Benoit, M. R., Mayer, D., Barak, Y., Chen, I. Y., Hu, W., Cheng, Z., … & Matin, A. (2009). Visualizing Implanted Tumors in Mice with Magnetic Resonance Imaging Using Magnetotactic BacteriaImaging of Tumors Using Magnetotactic Bacteria. Clinical Cancer Research, 15(16), 5170-5177.
To determine if magnetotactic bacteria can target tumors in mice and provide positive contrast for visualization using magnetic resonance imaging.
The ability of the magnetotactic bacterium, Magnetospirillum magneticum AMB-1 (referred to from here as AMB-1), to confer positive magnetic resonance imaging contrast was determined in vitro and in vivo. For the latter studies, AMB-1 were injected either i.t. or i.v. Bacterial growth conditions were manipulated to produce small (∼25-nm diameter) magnetite particles, which were observed using transmission electron microscopy. Tumor targeting was confirmed using 64Cu-labeled bacteria and positron emission tomography and by determination of viable cell counts recovered from different organs and the tumor.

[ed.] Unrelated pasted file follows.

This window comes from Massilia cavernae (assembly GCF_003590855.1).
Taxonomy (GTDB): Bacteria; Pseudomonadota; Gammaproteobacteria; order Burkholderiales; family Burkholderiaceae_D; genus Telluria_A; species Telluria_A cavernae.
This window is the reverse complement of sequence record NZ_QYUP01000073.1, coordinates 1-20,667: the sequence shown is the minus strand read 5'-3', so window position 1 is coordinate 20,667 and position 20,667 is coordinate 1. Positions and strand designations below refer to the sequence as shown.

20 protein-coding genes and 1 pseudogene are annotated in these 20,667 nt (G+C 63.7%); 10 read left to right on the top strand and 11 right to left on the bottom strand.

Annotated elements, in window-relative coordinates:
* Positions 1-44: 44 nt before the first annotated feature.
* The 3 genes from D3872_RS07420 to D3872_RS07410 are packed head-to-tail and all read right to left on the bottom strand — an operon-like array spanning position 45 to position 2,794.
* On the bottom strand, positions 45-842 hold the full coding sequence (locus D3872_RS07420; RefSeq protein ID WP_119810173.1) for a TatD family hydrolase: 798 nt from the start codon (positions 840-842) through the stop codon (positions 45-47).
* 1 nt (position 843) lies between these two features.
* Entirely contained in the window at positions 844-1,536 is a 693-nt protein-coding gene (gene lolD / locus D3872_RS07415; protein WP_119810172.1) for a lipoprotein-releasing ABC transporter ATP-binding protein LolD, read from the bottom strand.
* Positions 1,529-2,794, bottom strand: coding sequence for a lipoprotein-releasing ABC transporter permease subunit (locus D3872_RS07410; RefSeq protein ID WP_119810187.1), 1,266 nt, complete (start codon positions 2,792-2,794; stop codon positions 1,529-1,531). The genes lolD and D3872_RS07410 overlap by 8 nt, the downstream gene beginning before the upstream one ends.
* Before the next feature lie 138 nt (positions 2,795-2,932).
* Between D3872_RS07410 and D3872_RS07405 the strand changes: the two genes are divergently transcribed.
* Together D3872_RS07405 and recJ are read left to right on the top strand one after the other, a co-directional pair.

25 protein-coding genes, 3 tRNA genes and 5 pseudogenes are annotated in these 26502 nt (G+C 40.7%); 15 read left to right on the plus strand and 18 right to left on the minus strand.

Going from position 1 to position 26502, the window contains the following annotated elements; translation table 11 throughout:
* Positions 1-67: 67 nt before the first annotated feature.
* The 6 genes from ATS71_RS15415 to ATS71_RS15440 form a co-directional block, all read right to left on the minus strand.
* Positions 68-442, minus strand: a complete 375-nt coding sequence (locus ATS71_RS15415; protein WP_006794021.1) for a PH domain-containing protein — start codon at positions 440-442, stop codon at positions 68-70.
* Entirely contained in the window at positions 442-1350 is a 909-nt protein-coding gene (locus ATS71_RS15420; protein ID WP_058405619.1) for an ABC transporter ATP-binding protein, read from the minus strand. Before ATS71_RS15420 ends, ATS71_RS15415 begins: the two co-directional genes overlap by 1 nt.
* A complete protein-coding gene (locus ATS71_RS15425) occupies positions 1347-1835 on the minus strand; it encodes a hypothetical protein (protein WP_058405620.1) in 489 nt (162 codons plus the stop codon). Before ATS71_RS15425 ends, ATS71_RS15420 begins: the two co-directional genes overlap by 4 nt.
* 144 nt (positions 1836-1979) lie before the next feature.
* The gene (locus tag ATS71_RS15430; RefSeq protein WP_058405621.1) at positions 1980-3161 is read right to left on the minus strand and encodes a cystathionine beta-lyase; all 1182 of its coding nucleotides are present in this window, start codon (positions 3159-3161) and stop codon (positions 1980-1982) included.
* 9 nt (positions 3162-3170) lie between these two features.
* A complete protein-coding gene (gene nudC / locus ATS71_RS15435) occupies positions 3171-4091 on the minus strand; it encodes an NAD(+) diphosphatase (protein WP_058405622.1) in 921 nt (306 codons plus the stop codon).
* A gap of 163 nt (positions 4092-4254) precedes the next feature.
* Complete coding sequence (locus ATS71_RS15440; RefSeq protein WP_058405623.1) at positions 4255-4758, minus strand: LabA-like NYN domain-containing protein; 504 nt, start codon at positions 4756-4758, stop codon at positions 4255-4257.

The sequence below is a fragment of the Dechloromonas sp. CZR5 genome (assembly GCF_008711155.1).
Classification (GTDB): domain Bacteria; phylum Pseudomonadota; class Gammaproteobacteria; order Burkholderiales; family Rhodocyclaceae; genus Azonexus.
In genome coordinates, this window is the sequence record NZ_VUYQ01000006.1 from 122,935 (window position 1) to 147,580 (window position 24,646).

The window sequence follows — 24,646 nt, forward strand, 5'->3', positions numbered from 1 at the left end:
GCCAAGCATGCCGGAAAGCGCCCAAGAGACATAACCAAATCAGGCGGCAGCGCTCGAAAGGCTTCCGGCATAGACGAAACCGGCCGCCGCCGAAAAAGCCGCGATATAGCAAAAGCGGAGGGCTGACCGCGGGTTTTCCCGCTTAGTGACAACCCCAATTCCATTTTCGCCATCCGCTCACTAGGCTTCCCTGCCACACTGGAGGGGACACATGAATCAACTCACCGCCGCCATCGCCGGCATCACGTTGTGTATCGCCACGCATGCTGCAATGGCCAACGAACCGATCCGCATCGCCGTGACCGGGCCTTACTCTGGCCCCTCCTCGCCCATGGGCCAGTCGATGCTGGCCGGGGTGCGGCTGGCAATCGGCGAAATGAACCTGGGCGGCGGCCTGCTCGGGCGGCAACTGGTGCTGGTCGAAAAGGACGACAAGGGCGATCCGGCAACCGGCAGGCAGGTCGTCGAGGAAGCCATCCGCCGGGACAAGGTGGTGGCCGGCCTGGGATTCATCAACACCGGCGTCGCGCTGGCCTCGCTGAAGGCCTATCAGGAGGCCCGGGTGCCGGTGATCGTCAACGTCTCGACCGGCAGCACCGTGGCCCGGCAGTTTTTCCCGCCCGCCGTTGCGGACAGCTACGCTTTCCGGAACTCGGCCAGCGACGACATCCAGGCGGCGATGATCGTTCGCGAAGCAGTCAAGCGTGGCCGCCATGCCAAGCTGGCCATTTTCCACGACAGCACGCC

We show that AMB-1 bacteria with small magnetite particles generate T1-weighted positive contrast, enhancing in vivo visualization by magnetic resonance imaging. Following i.v. injection of 64Cu-labeled AMB-1, positron emission tomography imaging revealed increasing colonization of tumors and decreasing infection of organs after 4 hours. Viable cell counts showed that, by day 6, the bacteria had colonized tumors but were cleared completely from other organs. Magnetic resonance imaging showed a 1.22-fold (P = 0.003) increased positive contrast in tumors on day 2 and a 1.39-fold increase (P = 0.0007) on day 6.
Magnetotactic bacteria can produce positive magnetic resonance imaging contrast and colonize mouse tumor xenografts, providing a potential tool for improved magnetic resonance imaging visualization in preclinical and translational studies to track cancer. (Clin Cancer Res 2009;15(16):5170–7)